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How to Read Roman Numerals


While 21st century numerals are relatively easy, the same cannot be said about those at the tail end of the previous century. At the end of a twentieth century movie, on a clock face, in a book preface, or on the cornerstone of a building you may encounter complicated dates. Here are some tips to show you how to read modern Roman Numerals.

Difficulty Level: average

Here's How:

  1. Learn the meanings of the letters: M=1000, D=500, C=100, L=50, X=10, V=5, and I=1.

  2. The letters (Roman numerals) are arranged from left to right in descending order of valuation and are simply added to each other (MM = 1000 + 1000 = 2000 and MDCLXVI = 1000 + 500 + 100 + 50 + 10 + 5 + 1 = 1666), but...

  3. Sometimes there is a lower value numeral in front of (to the left of) a higher value numeral to indicate that the lower value should be subtracted from the adjacent higher value (XL = ten taken from fifty = 40 or (IX = one taken from ten = 9)).

  4. This subtraction so-called rule is particularly useful in modern notations where we avoid four or more identical, consecutive numerals. Thus, instead of writing IIII, we write IV. The Romans preferred IIII. Today we think of IIII as wrong.

  5. There are a few more rules or rather non-standardized styles that apply to ancient, but not modern Roman numerals. "9" could be written "VIIII."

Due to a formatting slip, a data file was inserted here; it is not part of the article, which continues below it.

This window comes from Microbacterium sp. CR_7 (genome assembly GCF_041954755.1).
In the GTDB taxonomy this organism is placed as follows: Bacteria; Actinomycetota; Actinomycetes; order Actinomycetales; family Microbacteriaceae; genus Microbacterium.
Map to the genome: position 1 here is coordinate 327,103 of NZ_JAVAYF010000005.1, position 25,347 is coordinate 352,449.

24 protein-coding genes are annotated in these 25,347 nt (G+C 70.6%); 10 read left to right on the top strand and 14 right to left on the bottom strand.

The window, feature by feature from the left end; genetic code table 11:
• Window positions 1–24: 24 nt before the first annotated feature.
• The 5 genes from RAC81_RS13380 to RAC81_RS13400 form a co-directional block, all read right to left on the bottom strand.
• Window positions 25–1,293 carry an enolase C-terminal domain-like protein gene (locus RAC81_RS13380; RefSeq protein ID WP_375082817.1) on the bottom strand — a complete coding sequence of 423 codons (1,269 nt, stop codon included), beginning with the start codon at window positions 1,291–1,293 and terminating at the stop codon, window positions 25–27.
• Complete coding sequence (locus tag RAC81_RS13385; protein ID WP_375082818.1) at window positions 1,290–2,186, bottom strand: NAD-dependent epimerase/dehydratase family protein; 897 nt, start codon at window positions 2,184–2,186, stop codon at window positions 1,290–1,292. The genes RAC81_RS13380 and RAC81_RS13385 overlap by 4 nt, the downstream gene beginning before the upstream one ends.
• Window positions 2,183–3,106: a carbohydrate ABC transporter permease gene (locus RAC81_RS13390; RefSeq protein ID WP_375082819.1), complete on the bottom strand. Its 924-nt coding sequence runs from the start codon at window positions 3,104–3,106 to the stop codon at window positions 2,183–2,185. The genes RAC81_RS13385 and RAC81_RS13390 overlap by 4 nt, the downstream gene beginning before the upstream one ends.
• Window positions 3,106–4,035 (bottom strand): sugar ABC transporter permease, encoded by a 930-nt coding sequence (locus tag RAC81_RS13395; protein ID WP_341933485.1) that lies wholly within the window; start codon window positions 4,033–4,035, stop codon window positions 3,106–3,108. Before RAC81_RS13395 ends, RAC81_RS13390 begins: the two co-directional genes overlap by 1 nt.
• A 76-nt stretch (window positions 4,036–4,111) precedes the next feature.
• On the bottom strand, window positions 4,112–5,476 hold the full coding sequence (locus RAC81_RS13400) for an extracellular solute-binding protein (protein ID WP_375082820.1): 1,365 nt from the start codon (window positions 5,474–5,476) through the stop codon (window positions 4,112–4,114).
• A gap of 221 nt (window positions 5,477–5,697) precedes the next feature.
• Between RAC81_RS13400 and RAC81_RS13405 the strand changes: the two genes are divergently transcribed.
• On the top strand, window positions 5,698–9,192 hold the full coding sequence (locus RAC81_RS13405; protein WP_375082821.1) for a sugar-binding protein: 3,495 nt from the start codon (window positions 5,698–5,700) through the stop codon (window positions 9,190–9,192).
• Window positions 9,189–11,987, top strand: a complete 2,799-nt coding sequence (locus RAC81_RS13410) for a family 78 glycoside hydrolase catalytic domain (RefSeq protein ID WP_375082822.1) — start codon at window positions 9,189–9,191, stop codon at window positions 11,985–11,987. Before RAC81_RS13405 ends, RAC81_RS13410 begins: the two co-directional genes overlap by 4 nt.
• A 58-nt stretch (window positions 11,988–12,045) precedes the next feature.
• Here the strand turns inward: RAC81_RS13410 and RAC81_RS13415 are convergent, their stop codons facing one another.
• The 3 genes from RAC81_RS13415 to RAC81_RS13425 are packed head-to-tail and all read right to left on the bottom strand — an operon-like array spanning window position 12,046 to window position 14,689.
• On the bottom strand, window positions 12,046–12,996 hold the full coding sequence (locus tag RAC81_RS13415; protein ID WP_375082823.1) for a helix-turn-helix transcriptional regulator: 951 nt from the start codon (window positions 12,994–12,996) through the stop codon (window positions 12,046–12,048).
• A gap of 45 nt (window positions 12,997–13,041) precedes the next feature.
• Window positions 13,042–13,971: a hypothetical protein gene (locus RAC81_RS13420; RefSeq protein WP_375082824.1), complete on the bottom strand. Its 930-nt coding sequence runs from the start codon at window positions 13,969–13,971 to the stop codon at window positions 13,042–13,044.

6. A smaller numeral to the left of a larger could mean multiplication (VM = 5000).

  7. Occasionally, two smaller numerals to the left are to be subtracted from the sum of those to the right (IIXX = 18).
  8. An oversized terminal I could mean the "1" should be doubled (MCMVI = 1907).


  1. In modern usage, the smaller value to be subtracted from the larger is limited in usage. It can only be one Roman Numeral unit smaller than the numeral to the right. Thus, instead of writing "IMM" for "1999," we have to read/translate the cumbersome MCMXCIX (1000 + [1000 - 100] + [100 - 10] + [10 - 1]). But then, we also use the less difficult to read XL instead of XXXX, so it would be unfair to think modern teachers of Roman numerals want us to do it the hard way. They are just striving for consistency.

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